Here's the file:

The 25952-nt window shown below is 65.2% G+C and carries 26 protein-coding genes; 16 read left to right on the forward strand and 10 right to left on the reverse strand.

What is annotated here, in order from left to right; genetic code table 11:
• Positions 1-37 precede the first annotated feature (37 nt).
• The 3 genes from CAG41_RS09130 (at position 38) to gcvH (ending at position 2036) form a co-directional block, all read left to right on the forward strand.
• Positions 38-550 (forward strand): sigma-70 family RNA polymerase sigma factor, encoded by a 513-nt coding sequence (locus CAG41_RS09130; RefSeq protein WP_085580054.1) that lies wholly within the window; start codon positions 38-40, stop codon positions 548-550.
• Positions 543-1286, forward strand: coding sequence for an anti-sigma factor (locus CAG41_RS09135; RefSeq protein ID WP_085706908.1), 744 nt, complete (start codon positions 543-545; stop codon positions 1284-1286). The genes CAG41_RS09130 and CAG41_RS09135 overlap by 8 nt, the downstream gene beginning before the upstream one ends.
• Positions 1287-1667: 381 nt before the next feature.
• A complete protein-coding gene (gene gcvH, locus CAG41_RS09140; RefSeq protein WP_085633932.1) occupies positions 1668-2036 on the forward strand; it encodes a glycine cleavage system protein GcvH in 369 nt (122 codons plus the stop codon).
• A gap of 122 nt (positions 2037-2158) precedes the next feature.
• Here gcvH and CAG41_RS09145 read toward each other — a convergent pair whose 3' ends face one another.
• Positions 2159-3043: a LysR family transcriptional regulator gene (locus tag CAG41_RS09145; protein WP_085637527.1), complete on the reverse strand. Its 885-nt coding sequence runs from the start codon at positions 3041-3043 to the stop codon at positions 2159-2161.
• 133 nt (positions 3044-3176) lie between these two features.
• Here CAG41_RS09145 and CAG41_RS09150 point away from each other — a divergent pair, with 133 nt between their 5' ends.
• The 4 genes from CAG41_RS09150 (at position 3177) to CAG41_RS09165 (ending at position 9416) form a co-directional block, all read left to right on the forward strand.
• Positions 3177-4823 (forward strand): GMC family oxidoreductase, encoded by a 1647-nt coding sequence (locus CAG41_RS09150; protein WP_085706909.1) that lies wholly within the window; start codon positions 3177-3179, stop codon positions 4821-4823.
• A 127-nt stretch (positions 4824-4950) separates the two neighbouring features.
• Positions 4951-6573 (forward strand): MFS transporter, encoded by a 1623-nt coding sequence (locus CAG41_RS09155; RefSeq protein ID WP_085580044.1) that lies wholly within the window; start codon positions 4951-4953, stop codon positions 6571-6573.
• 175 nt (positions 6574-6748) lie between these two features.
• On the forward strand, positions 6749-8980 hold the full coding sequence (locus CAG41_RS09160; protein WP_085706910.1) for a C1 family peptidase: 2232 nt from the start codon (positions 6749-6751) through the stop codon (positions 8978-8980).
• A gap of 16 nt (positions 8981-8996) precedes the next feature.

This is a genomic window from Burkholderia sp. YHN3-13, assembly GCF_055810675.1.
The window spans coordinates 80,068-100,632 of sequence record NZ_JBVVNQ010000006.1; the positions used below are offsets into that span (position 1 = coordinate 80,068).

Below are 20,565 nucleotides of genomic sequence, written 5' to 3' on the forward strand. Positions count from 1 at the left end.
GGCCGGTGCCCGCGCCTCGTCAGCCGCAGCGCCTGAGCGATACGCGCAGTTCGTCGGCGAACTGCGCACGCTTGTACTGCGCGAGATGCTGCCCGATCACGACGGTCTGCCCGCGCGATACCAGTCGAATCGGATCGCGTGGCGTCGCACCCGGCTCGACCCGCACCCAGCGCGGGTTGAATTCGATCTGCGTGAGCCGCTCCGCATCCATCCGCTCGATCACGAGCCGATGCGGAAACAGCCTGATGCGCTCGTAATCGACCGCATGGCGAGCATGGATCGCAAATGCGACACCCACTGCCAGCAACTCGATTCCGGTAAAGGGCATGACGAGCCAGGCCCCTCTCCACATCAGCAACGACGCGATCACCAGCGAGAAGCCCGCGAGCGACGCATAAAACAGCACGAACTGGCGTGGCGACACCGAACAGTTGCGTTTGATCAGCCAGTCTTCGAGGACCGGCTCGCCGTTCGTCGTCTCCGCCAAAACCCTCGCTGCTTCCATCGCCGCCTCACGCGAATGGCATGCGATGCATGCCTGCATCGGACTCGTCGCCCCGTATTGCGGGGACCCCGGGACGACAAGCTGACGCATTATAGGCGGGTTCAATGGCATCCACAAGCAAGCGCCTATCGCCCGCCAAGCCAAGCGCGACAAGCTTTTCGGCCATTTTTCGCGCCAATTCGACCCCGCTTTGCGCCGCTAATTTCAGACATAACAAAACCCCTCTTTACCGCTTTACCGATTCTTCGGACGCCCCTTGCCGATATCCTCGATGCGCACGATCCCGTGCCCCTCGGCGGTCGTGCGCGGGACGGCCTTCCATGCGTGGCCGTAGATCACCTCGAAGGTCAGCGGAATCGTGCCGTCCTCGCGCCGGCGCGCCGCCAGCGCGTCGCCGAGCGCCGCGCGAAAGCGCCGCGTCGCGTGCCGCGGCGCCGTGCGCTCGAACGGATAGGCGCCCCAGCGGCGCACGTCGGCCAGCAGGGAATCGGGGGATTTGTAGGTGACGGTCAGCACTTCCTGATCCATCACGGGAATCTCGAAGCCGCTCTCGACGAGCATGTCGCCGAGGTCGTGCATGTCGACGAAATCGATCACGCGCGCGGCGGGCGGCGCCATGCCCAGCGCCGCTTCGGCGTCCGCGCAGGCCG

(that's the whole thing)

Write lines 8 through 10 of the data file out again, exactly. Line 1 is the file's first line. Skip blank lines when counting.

• A complete protein-coding gene (gene gcvH, locus CAG41_RS09140; RefSeq protein WP_085633932.1) occupies positions 1668-2036 on the forward strand; it encodes a glycine cleavage system protein GcvH in 369 nt (122 codons plus the stop codon).
• A gap of 122 nt (positions 2037-2158) precedes the next feature.
• Here gcvH and CAG41_RS09145 read toward each other — a convergent pair whose 3' ends face one another.